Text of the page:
Penn State Smeal summer student marshal starts businesses, earns two degrees

Manaswini Rajaram took full advantage of Penn State's entrepreneurial resources in her nine semesters on campus. She also found time to earn two degrees. Credit: Penn StateCreative Commons

UNIVERSITY PARK, Pa. — In nine semesters at Penn State, Manaswini Rajaram earned two bachelor’s degrees, piloted a lunchtime yoga service, built a posture-sensing chair, and founded a business with two partners. Clearly, she sacrificed much of the typical free time many college students enjoy. To her, though, it was her parents’ sacrifice that made all of that possible.

The Penn State Smeal College of Business named Rajaram as the student marshal for summer 2016. She led the college’s procession during the summer 2016 University-wide commencement ceremony on Saturday, Aug. 13, in the Bryce Jordan Center.

Rajaram graduated with a 3.90 GPA after earning dual bachelor’s degrees in marketing and information sciences and technology.

“I’m grateful and honored to have been selected as summer student marshal. I feel that my parents (mother Chaya and father Rajaram) deserve a lot of credit for this because they raised me to believe that nothing in this world is more important than learning and knowledge,” Manaswini said.

“I’m so grateful to both of them for encouraging me, and for making sacrifices in their lives so they could provide me with opportunities I could never have received elsewhere.”

Rajaram has accepted a position with Deloitte LLP in its technology consultancy in New York City.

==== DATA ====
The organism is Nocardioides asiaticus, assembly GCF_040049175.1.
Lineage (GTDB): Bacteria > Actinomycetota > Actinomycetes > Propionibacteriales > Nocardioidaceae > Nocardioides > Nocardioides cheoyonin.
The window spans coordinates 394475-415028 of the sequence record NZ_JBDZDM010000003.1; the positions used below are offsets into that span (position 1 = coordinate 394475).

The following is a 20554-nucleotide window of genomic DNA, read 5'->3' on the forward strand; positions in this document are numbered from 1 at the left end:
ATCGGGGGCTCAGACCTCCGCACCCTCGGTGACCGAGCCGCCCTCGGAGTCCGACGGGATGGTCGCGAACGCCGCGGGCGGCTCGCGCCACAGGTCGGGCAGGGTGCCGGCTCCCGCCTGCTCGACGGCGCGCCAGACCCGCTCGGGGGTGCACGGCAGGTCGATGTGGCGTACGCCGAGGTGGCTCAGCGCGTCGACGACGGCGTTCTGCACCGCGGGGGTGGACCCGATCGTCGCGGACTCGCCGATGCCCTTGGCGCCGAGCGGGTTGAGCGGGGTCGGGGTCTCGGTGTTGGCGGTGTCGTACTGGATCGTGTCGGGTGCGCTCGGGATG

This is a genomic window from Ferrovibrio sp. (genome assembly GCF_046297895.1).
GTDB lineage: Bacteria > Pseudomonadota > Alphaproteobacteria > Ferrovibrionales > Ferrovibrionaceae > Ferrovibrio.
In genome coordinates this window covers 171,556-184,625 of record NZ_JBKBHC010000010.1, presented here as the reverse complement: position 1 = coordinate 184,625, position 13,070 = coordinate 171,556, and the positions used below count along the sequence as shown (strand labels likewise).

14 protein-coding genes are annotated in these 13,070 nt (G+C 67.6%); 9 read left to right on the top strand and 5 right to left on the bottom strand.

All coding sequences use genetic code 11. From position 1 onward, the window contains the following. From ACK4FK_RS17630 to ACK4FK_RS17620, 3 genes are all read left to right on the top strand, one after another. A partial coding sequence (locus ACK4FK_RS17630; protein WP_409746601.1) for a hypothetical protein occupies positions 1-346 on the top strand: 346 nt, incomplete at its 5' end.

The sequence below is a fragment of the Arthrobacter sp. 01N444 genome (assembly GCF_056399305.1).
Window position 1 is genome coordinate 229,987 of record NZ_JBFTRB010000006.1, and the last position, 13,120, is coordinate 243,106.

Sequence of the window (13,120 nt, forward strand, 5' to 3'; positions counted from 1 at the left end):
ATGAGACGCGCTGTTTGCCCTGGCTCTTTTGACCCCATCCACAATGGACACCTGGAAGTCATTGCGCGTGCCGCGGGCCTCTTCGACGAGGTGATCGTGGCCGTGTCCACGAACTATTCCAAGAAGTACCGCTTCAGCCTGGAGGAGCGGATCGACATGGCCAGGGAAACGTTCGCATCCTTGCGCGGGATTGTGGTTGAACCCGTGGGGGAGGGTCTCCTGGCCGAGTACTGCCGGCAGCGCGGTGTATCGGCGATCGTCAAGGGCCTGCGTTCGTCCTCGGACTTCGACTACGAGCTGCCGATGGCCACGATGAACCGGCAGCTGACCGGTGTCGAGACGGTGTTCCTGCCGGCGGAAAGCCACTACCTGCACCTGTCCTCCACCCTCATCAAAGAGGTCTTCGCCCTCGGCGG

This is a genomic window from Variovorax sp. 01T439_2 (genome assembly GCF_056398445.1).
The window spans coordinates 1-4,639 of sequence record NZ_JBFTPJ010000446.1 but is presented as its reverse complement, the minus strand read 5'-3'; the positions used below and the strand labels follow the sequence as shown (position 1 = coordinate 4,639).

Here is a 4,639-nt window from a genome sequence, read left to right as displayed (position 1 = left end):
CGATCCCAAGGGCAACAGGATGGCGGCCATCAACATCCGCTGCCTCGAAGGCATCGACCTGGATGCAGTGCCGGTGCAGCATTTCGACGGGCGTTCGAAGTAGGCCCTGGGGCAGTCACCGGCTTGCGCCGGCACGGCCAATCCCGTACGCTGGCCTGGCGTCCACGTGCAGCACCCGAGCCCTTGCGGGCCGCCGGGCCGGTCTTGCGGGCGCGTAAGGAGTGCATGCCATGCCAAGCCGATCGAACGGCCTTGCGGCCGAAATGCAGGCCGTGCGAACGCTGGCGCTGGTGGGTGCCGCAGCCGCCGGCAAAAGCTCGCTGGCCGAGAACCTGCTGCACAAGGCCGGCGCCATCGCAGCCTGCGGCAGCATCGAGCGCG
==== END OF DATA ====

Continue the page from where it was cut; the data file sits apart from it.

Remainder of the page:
“As a marketing and IST dual major, I am hoping to dig into work that relates to digital marketing, front-end web development, customer relationship management, and user experience design,” Rajaram said. “I’m really interested in those areas, and I’m fortunate to work for a company with a growing digital practice.”

Rajaram was a Schreyer Scholar and was deeply involved in entrepreneurial activities. She was marketing lead and vice president of InnoBlue, an organization where members share ideas and promote and support entrepreneurial aspirations.

This summer she and two other co-founders worked on founding a company, The Enigma Club, which is a mystery and puzzle delivery service. The three co-founders were chosen as one of six teams to participate in the selective Penn State Summer Founders Program, winning $10,000 to build their business from the ground up.

“For the past two years, I’ve been living at the home for changemakers, which has been a wonderful community to be a part of,” Rajaram said. “Many of the students and young professionals I’ve met there have been instrumental in supporting me and helping me grow as a person.”

Last Updated August 22, 2016